At some point, if an asset manager is underperforming constantly it may become necessary to send tha manager a message, which can be a withdrawal of funds. If the performance remains poor, it might be time to discuss putting an end to that mandate.
Our trustees accept that an investment strategy may underperform in the short term. For this reason, they have been instrumental in the adoption of our SRI charter. All the assets we invest in are selected only after they have passed through our SRI grid, which comprises 45 criteria for stocks.
The trustees know that this approach may lead to greater tracking error, especially if compared with approaches that follow more traditional rules, such as not being too removed from the benchmark.
So far, we have yet to come across a mandate underperforming to the point where it would have become necessary to react.”
INARCASSA Italy: Alfredo Granata, CIO
• Location: Rome
• Invested assets: €8bn
• Membership: 170,000
• First-pillar fund for self-employed engineers and architects
“For both our passive and active mandates we set a reference benchmark and a maximum level of tracking error.
Our custodian bank supplies the technology to monitor these aspects closely and we look at daily performance and monthly tracking-error levels. If we observe either absolute or relative underperformance of a strategy, or we find that a manager is exceeding the tracking-error levels, depending on the extent of the underperformance, we will complain to the manager.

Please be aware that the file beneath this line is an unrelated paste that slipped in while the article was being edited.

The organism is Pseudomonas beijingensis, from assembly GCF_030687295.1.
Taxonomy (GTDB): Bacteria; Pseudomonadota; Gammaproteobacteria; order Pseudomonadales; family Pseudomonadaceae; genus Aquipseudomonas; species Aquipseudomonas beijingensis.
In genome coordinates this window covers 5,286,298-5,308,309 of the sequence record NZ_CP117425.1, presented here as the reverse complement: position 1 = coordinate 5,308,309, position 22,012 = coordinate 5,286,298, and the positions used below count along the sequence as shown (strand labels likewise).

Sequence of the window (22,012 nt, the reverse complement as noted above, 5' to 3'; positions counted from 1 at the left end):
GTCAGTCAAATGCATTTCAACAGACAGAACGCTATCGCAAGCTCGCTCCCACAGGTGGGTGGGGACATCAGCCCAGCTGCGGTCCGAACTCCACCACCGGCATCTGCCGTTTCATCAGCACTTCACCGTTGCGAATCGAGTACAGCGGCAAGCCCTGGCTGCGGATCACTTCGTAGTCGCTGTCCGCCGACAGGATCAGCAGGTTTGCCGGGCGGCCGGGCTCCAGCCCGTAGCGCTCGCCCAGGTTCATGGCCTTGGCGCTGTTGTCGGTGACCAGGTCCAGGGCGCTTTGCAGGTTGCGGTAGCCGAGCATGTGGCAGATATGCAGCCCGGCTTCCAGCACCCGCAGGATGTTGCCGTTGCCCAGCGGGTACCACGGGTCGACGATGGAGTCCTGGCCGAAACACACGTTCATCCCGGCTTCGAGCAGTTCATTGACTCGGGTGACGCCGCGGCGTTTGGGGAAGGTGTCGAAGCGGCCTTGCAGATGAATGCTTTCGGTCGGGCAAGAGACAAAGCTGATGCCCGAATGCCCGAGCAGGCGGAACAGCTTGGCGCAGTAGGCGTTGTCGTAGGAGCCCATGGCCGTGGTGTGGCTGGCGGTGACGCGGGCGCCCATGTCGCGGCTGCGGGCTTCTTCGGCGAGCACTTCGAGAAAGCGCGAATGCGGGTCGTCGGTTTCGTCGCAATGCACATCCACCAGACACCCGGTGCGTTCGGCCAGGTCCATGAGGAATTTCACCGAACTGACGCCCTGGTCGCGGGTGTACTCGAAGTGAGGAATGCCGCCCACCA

We do not react to every instance of underperformance by managers. Our minimum time horizon for each strategy is 12 months, so we can tolerate some underperformance and non-compliance with tracking error during a similar period. But if we observe an extended period of underperformance or tracking error exceeding expectations we will request a report from the manager on the reasons for that situation. We will also expect the manager to take steps to reduce the tracking error immediately.
If compliance with the tracking error requirement is not restored there are grounds to discuss replacing the manager with the board of directors.
Similarly, if we observe prolonged outperformance and also continued non-compliance with tracking-error requirements, we will ask the manager to review this and to explain why.
If the underperformance occurs but the limits to tracking error are respected, we simply ask for an explanation, and accept that it may be due to a temporary weakness of the strategy. In this case, underperformance may not justify changing the strategy, as it is still be an integral part of the overall portfolio strategy, which may not be affected by the temporary underperformance.
For example, we would accept that an active bond manager has decided to reduce the duration of the portfolio without informing us, so long as the portfolio is not positioned too far from our initial indications.
A real-life situation that occurred concerns an active equity manager which, at one stage, regularly outperformed and underperformed its benchmark index – the S&P500. We realised that situation was due to the manager integrating small-cap stocks into the portfolio. The manager was cautioned against doing that again, as it conflicts with our strategy of giving mandates for special asset classes, such as small-caps, to specialised managers.”
Interviews conducted by Carlo Svaluto Morelo